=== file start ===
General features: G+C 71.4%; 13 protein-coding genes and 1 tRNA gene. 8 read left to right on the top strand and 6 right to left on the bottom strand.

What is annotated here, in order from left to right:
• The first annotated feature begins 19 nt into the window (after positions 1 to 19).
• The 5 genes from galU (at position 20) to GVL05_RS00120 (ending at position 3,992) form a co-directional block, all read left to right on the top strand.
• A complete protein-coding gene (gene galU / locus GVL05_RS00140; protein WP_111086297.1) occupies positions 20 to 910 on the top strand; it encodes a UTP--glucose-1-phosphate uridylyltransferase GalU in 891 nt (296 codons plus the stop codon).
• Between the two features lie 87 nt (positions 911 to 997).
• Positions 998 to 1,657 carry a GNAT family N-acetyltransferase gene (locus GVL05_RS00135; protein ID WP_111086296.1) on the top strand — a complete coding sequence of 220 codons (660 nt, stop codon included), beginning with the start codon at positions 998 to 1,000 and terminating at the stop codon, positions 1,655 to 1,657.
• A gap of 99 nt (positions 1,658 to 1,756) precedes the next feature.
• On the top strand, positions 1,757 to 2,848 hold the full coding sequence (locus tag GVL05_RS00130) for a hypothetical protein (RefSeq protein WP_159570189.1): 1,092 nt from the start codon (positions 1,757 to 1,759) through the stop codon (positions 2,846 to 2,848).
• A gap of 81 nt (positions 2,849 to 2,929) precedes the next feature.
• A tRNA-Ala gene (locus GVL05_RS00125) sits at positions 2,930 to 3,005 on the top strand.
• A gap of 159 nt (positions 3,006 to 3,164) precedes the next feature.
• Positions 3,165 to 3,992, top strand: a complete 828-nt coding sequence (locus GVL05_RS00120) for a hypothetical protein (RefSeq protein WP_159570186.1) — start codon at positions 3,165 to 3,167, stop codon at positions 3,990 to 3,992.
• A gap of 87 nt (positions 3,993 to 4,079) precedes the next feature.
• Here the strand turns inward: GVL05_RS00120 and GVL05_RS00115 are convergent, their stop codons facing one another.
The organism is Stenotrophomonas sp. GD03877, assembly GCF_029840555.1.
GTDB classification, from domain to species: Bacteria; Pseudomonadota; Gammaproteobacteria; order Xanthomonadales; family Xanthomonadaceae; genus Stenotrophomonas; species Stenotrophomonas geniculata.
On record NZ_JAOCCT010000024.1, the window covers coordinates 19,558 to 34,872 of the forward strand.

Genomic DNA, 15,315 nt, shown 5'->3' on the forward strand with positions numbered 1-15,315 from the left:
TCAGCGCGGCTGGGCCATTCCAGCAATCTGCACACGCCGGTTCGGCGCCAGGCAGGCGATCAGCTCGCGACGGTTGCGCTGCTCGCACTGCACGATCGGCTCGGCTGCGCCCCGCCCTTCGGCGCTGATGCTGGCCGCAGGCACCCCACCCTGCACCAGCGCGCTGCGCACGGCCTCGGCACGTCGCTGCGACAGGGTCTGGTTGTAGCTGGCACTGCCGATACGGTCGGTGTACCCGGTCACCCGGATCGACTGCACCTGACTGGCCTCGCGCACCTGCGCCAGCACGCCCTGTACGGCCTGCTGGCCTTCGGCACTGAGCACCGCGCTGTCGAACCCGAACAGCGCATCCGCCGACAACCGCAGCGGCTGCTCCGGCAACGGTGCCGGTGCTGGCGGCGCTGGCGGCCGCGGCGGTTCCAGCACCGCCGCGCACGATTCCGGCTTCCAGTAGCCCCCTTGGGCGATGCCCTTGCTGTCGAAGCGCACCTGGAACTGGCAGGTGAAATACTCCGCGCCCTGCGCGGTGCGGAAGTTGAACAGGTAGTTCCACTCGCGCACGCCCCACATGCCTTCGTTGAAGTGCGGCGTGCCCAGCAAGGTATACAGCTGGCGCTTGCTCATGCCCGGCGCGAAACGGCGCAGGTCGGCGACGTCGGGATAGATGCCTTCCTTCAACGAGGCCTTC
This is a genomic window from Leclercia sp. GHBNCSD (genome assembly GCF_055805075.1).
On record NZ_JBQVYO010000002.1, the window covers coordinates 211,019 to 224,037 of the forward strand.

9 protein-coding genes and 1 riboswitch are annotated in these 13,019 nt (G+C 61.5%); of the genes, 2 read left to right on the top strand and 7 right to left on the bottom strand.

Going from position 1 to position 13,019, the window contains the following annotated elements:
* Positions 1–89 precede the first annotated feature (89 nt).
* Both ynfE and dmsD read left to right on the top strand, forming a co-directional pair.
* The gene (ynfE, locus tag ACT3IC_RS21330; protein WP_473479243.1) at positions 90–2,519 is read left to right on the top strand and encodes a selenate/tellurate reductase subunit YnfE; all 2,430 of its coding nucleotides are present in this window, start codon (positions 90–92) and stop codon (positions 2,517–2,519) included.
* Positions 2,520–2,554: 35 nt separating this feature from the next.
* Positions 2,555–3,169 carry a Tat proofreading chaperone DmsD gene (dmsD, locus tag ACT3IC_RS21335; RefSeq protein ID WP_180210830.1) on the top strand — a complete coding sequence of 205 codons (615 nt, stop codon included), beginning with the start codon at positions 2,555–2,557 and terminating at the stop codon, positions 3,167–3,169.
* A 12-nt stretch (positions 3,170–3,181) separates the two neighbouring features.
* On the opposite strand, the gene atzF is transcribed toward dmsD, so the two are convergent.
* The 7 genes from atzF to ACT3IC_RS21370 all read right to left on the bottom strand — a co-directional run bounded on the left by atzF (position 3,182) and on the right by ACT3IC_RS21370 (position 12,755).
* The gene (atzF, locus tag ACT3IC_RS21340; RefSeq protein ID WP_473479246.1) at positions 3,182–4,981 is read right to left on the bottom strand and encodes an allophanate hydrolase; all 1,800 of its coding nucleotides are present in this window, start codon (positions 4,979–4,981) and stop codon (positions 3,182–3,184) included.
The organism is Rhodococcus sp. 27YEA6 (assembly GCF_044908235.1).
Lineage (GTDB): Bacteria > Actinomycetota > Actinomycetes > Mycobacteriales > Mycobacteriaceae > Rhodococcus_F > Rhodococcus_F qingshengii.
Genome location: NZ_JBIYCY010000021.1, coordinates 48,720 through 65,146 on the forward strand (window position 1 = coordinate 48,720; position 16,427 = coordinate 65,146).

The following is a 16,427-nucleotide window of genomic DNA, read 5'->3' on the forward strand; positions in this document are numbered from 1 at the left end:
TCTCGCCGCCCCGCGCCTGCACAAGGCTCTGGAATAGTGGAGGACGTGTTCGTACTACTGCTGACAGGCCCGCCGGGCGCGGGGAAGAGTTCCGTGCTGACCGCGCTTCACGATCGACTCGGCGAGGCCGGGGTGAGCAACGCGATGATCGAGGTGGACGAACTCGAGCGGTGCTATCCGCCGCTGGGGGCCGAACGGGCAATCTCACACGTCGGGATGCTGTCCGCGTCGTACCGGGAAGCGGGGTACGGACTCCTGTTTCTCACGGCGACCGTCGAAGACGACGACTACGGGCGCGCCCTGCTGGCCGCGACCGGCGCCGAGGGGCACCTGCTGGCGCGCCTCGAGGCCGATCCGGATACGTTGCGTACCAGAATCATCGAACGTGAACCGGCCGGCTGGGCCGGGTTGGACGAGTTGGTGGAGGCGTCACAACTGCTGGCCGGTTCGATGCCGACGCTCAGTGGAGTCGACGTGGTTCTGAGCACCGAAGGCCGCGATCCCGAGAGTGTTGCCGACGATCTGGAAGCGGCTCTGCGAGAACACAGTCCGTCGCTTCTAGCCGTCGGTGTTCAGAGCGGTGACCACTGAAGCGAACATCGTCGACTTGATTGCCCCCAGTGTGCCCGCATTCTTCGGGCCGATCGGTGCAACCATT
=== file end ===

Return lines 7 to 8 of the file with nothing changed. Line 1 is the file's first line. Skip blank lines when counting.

• Positions 998 to 1,657 carry a GNAT family N-acetyltransferase gene (locus GVL05_RS00135; protein ID WP_111086296.1) on the top strand — a complete coding sequence of 220 codons (660 nt, stop codon included), beginning with the start codon at positions 998 to 1,000 and terminating at the stop codon, positions 1,655 to 1,657.
• A gap of 99 nt (positions 1,658 to 1,756) precedes the next feature.